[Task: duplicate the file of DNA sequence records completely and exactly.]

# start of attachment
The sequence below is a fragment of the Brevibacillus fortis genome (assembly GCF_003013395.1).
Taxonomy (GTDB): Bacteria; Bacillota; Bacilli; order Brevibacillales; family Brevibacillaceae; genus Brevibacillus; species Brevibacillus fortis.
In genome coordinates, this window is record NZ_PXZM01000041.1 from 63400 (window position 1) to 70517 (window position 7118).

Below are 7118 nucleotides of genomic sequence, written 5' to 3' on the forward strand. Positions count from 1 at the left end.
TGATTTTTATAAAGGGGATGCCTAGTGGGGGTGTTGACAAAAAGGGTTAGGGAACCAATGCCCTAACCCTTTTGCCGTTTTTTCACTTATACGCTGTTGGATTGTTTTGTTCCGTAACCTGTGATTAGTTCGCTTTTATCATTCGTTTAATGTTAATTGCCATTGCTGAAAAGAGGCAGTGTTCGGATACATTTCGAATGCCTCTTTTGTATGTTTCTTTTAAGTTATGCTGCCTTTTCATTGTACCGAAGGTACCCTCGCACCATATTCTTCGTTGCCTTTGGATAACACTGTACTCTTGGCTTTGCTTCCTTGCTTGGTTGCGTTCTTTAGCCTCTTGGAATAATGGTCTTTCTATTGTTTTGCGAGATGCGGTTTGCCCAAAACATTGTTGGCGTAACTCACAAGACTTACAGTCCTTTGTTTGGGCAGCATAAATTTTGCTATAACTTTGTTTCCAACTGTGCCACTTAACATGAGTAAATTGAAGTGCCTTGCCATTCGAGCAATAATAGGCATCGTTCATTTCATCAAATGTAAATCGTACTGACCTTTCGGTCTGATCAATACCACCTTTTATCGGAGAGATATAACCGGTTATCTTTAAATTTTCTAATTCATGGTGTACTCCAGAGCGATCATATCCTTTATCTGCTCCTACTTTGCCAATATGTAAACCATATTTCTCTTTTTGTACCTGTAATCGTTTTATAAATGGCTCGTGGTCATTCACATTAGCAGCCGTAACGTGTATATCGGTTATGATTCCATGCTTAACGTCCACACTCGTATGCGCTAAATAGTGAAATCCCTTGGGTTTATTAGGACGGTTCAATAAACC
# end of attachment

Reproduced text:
The sequence below is a fragment of the Brevibacillus fortis genome (assembly GCF_003013395.1).
Taxonomy (GTDB): Bacteria; Bacillota; Bacilli; order Brevibacillales; family Brevibacillaceae; genus Brevibacillus; species Brevibacillus fortis.
In genome coordinates, this window is record NZ_PXZM01000041.1 from 63400 (window position 1) to 70517 (window position 7118).

Below are 7118 nucleotides of genomic sequence, written 5' to 3' on the forward strand. Positions count from 1 at the left end.
TGATTTTTATAAAGGGGATGCCTAGTGGGGGTGTTGACAAAAAGGGTTAGGGAACCAATGCCCTAACCCTTTTGCCGTTTTTTCACTTATACGCTGTTGGATTGTTTTGTTCCGTAACCTGTGATTAGTTCGCTTTTATCATTCGTTTAATGTTAATTGCCATTGCTGAAAAGAGGCAGTGTTCGGATACATTTCGAATGCCTCTTTTGTATGTTTCTTTTAAGTTATGCTGCCTTTTCATTGTACCGAAGGTACCCTCGCACCATATTCTTCGTTGCCTTTGGATAACACTGTACTCTTGGCTTTGCTTCCTTGCTTGGTTGCGTTCTTTAGCCTCTTGGAATAATGGTCTTTCTATTGTTTTGCGAGATGCGGTTTGCCCAAAACATTGTTGGCGTAACTCACAAGACTTACAGTCCTTTGTTTGGGCAGCATAAATTTTGCTATAACTTTGTTTCCAACTGTGCCACTTAACATGAGTAAATTGAAGTGCCTTGCCATTCGAGCAATAATAGGCATCGTTCATTTCATCAAATGTAAATCGTACTGACCTTTCGGTCTGATCAATACCACCTTTTATCGGAGAGATATAACCGGTTATCTTTAAATTTTCTAATTCATGGTGTACTCCAGAGCGATCATATCCTTTATCTGCTCCTACTTTGCCAATATGTAAACCATATTTCTCTTTTTGTACCTGTAATCGTTTTATAAATGGCTCGTGGTCATTCACATTAGCAGCCGTAACGTGTATATCGGTTATGATTCCATGCTTAACGTCCACACTCGTATGCGCTAAATAGTGAAATCCCTTGGGTTTATTAGGACGGTTCAATAAACC